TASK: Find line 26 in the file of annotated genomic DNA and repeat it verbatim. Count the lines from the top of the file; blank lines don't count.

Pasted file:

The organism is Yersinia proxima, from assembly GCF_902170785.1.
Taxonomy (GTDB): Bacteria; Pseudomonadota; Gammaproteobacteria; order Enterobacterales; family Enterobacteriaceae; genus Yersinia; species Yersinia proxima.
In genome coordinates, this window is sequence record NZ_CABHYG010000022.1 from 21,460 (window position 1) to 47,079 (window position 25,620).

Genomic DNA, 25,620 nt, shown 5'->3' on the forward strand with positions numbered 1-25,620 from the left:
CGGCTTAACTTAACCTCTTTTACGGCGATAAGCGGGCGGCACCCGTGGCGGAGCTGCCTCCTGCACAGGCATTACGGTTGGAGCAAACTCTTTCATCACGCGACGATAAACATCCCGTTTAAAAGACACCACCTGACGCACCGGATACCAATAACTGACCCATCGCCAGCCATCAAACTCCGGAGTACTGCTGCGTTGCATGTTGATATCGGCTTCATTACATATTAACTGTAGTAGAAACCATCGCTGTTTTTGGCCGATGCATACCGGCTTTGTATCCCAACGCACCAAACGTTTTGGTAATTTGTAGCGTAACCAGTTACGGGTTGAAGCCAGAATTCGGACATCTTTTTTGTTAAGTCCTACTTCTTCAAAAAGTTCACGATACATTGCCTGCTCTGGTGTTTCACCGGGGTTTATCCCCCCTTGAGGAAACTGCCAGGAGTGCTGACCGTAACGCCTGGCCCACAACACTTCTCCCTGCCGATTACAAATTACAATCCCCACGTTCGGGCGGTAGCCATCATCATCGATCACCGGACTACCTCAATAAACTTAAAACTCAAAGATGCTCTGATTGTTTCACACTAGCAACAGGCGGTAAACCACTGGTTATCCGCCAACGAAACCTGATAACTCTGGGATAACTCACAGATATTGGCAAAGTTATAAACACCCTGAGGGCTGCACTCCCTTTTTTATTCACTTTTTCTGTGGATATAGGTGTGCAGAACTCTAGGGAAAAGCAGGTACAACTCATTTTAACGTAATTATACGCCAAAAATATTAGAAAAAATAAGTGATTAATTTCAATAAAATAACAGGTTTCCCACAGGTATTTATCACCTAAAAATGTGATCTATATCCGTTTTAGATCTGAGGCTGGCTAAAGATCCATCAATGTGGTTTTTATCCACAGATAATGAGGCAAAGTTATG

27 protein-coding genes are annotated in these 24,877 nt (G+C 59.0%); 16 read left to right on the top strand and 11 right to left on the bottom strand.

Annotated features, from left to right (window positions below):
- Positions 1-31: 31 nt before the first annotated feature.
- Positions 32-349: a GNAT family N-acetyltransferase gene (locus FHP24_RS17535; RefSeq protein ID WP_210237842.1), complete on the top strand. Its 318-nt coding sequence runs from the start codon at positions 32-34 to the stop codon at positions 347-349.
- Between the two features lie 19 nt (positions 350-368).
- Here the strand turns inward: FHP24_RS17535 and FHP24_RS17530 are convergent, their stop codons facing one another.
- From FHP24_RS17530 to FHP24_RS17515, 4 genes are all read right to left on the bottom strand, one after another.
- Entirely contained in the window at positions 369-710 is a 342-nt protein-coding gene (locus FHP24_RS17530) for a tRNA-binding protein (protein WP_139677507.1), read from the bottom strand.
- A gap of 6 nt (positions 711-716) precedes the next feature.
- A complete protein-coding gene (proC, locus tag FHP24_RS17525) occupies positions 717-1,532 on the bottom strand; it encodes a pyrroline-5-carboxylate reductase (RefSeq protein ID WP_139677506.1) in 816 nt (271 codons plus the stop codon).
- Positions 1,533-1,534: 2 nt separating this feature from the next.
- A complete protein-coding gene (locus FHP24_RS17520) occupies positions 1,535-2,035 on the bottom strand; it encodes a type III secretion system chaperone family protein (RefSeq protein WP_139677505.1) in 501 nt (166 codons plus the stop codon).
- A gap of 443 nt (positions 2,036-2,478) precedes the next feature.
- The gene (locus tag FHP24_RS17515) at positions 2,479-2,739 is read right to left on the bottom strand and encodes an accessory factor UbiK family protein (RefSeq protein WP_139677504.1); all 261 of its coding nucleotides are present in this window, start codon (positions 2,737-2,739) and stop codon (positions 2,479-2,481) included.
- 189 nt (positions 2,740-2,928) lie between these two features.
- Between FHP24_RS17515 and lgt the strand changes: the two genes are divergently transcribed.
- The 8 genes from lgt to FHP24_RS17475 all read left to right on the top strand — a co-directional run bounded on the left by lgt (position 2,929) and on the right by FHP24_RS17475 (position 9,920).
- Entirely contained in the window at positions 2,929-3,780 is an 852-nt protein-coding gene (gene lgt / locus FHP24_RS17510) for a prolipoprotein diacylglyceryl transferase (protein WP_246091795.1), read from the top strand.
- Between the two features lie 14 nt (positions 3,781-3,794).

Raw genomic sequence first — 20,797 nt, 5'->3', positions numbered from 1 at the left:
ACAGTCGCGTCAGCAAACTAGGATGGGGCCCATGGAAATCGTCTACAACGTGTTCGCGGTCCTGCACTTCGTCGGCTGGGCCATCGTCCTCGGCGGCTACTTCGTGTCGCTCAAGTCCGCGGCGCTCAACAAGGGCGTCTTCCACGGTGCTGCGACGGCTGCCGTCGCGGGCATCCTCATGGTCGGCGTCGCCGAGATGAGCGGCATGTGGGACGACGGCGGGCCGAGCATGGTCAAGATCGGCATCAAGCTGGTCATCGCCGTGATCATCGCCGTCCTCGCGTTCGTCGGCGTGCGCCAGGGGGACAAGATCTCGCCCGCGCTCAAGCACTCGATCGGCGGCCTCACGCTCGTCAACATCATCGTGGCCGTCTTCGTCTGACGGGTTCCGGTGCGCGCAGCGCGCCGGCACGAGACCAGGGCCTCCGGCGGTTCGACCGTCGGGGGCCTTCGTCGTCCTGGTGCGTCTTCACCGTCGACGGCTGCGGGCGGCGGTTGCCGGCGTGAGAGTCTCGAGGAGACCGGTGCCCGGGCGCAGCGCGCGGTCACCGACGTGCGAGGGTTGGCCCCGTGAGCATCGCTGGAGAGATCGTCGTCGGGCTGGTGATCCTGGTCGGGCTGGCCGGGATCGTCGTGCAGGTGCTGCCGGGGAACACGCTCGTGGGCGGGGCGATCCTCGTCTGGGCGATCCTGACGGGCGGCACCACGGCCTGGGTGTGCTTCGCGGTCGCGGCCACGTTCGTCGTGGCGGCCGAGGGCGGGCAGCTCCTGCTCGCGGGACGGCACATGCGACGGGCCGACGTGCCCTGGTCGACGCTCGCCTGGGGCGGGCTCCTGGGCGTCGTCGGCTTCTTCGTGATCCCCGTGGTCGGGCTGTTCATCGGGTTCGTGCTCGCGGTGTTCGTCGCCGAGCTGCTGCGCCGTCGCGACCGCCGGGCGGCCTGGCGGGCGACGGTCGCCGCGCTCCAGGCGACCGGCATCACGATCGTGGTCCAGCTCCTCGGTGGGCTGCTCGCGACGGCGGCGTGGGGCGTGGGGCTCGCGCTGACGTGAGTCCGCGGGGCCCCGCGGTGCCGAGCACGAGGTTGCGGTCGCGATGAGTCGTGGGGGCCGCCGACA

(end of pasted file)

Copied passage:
ACAGTCGCGTCAGCAAACTAGGATGGGGCCCATGGAAATCGTCTACAACGTGTTCGCGGTCCTGCACTTCGTCGGCTGGGCCATCGTCCTCGGCGGCTACTTCGTGTCGCTCAAGTCCGCGGCGCTCAACAAGGGCGTCTTCCACGGTGCTGCGACGGCTGCCGTCGCGGGCATCCTCATGGTCGGCGTCGCCGAGATGAGCGGCATGTGGGACGACGGCGGGCCGAGCATGGTCAAGATCGGCATCAAGCTGGTCATCGCCGTGATCATCGCCGTCCTCGCGTTCGTCGGCGTGCGCCAGGGGGACAAGATCTCGCCCGCGCTCAAGCACTCGATCGGCGGCCTCACGCTCGTCAACATCATCGTGGCCGTCTTCGTCTGACGGGTTCCGGTGCGCGCAGCGCGCCGGCACGAGACCAGGGCCTCCGGCGGTTCGACCGTCGGGGGCCTTCGTCGTCCTGGTGCGTCTTCACCGTCGACGGCTGCGGGCGGCGGTTGCCGGCGTGAGAGTCTCGAGGAGACCGGTGCCCGGGCGCAGCGCGCGGTCACCGACGTGCGAGGGTTGGCCCCGTGAGCATCGCTGGAGAGATCGTCGTCGGGCTGGTGATCCTGGTCGGGCTGGCCGGGATCGTCGTGCAGGTGCTGCCGGGGAACACGCTCGTGGGCGGGGCGATCCTCGTCTGGGCGATCCTGACGGGCGGCACCACGGCCTGGGTGTGCTTCGCGGTCGCGGCCACGTTCGTCGTGGCGGCCGAGGGCGGGCAGCTCCTGCTCGCGGGACGGCACATGCGACGGGCCGACGTGCCCTGGTCGACGCTCGCCTGGGGCGGGCTCCTGGGCGTCGTCGGCTTCTTCGTGATCCCCGTGGTCGGGCTGTTCATCGGGTTCGTGCTCGCGGTGTTCGTCGCCGAGCTGCTGCGCCGTCGCGACCGCCGGGCGGCCTGGCGGGCGACGGTCGCCGCGCTCCAGGCGACCGGCATCACGATCGTGGTCCAGCTCCTCGGTGGGCTGCTCGCGACGGCGGCGTGGGGCGTGGGGCTCGCGCTGACGTGAGTCCGCGGGGCCCCGCGGTGCCGAGCACGAGGTTGCGGTCGCGATGAGTCGTGGGGGCCGCCGACA